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Two state solution

Date: 12 February 2021 Tags: Miscellaneous


The incumbent US administration of Joe Biden has assured Palestine of Two State solution at United Nations.



The two-state solution would establish an independent Palestinian state alongside Israel, which effectively means two states for two peoples.



  • After the fall of the Ottoman Empire, Jews and Arabs both claimed the right to self-determination in historical Palestine.

  • A first attempt at partitioning the land in 1948 resulted in an Israeli state but no Palestinian state, and the West Bank and Gaza Strip fell under Jordanian and Egyptian rule, respectively. 

  • In the Six-Day War of 1967, Israel captured and occupied the West Bank, the Gaza Strip, and other Arab territories, which in the aftermath led to the idea that Israel would exchange land it had captured for peace with its Arab neighbour

  • Over the following decades, waves of Jewish immigration to Palestine led to a significant increase in the Jewish population. 

  • In 1947, as the United Kingdom prepared to withdraw from the region, the United Nations passed a partition plan (known as UN Resolution 181) that would divide Palestine into a Jewish state and an Arab state.



  • In 1993 the Israeli government and the Palestine Liberation Organization (PLO) agreed on a plan to implement a two-state solution as part of the Oslo Accords, leading to the establishment of the Palestinian Authority (PA).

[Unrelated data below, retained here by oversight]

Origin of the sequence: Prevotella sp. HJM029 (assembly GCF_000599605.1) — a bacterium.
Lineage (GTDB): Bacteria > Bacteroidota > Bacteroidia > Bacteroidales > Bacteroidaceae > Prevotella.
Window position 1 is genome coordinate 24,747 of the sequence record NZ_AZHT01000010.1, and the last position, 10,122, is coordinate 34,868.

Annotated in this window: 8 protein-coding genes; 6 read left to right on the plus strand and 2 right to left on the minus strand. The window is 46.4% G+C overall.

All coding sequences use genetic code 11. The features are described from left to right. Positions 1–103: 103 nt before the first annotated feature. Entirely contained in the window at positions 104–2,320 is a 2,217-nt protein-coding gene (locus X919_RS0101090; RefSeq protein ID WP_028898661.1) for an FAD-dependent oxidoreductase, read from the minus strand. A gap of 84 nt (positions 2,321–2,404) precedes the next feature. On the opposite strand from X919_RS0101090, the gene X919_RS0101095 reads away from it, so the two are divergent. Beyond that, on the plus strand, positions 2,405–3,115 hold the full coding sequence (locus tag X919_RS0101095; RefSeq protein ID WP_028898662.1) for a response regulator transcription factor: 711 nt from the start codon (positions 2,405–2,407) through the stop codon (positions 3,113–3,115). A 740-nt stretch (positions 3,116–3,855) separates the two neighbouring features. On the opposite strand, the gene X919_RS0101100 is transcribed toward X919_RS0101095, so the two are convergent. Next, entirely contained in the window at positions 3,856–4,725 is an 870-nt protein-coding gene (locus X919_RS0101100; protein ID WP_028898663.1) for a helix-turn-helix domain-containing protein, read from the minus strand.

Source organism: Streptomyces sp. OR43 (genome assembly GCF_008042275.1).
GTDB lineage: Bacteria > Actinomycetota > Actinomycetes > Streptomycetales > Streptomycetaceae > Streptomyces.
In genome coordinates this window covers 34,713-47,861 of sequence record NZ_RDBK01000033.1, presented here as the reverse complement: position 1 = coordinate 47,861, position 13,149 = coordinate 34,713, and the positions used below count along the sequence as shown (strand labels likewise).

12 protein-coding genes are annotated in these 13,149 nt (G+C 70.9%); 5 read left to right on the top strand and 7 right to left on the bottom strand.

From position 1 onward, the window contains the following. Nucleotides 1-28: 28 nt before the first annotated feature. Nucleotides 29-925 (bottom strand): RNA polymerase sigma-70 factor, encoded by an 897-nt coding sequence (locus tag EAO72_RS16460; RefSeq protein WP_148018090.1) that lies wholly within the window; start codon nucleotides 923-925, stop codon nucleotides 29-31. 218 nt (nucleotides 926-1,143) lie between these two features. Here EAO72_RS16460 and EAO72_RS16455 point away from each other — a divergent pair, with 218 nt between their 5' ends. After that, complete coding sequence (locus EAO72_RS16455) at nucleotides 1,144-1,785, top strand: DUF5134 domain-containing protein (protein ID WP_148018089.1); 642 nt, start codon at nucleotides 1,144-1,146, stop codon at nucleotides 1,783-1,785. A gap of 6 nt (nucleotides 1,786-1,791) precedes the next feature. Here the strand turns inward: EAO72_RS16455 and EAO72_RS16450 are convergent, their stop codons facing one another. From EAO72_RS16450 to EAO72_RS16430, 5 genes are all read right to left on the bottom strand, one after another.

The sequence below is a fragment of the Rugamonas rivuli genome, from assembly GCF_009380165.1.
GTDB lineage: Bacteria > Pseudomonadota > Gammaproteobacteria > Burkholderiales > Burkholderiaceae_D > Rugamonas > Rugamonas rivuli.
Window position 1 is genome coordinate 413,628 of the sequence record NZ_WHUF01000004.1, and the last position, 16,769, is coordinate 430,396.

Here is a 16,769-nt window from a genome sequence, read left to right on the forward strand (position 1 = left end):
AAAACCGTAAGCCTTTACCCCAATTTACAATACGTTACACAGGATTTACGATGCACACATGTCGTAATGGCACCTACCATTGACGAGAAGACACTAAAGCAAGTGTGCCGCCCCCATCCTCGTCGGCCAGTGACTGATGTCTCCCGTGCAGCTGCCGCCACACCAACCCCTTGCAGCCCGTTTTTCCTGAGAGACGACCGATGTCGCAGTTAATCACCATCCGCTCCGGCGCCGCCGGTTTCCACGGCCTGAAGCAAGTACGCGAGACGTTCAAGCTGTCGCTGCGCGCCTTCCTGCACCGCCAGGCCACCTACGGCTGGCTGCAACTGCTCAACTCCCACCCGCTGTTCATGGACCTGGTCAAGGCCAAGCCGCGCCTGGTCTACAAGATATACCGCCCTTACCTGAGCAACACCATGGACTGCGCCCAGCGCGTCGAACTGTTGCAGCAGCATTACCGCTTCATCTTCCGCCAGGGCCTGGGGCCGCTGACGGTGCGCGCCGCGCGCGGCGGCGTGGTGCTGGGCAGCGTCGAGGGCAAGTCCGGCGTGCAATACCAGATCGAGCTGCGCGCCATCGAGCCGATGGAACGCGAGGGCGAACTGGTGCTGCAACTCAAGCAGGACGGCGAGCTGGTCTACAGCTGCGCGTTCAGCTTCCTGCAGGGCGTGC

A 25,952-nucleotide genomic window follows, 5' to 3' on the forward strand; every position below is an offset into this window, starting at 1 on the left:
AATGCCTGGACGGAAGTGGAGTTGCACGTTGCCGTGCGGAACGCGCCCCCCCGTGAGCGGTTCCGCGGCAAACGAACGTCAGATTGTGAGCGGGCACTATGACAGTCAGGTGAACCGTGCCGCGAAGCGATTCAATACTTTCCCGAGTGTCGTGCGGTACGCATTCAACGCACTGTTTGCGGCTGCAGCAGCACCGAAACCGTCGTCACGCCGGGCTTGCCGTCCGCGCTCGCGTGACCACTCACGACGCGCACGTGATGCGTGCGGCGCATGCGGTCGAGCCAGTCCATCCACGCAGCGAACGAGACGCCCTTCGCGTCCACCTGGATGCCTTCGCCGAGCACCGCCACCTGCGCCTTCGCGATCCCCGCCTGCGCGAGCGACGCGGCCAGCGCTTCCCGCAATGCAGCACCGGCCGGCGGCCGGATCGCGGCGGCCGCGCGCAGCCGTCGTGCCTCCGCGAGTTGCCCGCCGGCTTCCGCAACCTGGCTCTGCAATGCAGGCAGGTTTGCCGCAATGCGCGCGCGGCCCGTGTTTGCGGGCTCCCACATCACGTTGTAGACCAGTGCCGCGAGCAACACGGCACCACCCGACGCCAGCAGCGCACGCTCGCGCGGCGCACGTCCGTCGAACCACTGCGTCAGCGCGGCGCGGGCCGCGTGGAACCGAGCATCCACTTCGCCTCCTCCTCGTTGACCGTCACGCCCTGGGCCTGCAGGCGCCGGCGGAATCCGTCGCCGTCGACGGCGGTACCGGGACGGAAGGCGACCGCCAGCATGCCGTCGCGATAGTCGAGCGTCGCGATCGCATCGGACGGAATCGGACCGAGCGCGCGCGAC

• In theory, this would win Israel security and allow it to retain a Jewish demographic majority (letting the country remain Jewish and democratic) while granting the Palestinians a state.

  • Most governments and world bodies have set achievement of the two-state solution as official policy, including the United States, the United Nations, the Palestinian Authority and Israel.


Benefits of Two state solution

  • It would bring a peaceful solution to one of the major problems of the world in modern times.

  • It would uphold rights of Jewish people to co-exist with its Arab neighbours. Rights of both the groups will be upheld.

  • It would also prevent radicalisation of the region. Terrorist groups like PLA and Hamas will be reined in.


 Issue in implementation

  • There is no consensus about precisely where to draw the line. Generally, most believe the border would follow the lines before the Arab-Israeli war of 1967, but Israel has extended its territory extensively.

  • Both sides claim Jerusalem as their capital and consider it a centre of religious worship and cultural heritage. There is no consensus regarding its division.

  • The Palestinian leadership is divided between two governments that cannot come to consensus.

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